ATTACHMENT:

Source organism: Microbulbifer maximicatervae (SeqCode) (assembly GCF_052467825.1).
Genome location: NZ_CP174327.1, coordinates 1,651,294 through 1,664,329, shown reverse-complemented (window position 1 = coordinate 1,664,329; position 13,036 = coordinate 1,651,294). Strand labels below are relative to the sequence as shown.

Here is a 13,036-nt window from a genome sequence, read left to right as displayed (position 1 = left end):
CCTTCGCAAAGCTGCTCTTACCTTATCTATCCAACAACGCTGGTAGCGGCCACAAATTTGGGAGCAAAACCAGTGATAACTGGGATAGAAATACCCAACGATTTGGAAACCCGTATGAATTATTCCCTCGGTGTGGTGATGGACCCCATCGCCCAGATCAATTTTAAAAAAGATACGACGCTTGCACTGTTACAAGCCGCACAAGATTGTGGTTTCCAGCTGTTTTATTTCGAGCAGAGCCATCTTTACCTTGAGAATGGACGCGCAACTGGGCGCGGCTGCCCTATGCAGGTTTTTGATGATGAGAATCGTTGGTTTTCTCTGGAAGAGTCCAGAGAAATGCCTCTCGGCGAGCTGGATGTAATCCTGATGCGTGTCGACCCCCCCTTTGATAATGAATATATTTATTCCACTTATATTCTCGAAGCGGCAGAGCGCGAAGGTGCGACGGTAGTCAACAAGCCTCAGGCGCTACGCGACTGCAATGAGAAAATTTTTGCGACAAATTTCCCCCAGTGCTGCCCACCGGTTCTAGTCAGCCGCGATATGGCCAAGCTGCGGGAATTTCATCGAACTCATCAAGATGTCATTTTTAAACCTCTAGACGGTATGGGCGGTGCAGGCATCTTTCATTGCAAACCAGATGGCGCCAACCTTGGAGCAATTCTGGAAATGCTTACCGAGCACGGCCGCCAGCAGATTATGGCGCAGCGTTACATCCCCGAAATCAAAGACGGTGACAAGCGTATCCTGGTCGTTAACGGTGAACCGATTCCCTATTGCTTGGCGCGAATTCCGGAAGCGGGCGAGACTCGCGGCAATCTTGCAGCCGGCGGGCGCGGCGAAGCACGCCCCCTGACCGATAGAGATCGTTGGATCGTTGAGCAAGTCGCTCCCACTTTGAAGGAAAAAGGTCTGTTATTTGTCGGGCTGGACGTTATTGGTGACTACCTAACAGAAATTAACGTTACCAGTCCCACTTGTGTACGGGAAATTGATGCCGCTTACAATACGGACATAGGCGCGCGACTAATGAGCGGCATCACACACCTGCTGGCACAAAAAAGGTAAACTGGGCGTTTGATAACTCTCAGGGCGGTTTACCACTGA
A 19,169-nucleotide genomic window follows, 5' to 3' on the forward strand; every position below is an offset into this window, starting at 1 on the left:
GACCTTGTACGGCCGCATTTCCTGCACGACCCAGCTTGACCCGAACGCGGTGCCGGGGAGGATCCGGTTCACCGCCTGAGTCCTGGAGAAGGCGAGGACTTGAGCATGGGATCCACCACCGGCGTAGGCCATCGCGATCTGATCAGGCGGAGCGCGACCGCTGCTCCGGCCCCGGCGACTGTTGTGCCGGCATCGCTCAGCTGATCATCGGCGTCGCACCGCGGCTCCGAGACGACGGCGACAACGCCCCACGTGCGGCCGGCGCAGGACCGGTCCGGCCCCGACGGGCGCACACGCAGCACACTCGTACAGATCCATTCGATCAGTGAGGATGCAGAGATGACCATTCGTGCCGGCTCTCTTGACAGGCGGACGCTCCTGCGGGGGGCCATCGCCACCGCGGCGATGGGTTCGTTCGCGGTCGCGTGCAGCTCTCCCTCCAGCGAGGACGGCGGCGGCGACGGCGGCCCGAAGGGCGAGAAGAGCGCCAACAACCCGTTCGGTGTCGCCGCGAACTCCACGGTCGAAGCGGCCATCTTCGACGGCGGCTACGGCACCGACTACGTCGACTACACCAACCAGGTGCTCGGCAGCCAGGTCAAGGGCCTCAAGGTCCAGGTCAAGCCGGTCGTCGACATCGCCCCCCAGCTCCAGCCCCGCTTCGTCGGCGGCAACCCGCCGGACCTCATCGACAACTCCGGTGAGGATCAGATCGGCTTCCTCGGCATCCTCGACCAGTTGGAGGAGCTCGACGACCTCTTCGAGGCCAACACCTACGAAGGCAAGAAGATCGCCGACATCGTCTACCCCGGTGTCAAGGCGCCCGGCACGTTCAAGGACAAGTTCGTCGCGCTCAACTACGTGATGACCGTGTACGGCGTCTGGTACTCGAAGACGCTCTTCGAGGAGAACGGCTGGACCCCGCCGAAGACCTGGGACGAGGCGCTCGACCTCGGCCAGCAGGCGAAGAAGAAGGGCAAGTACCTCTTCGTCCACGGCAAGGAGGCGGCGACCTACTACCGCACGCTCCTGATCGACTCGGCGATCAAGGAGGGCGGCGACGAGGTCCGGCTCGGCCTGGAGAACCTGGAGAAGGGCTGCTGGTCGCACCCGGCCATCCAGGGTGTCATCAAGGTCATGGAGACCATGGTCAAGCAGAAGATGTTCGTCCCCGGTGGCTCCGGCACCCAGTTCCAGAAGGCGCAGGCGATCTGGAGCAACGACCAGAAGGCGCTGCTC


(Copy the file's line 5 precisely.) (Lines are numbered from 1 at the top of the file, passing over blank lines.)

A 19,169-nucleotide genomic window follows, 5' to 3' on the forward strand; every position below is an offset into this window, starting at 1 on the left: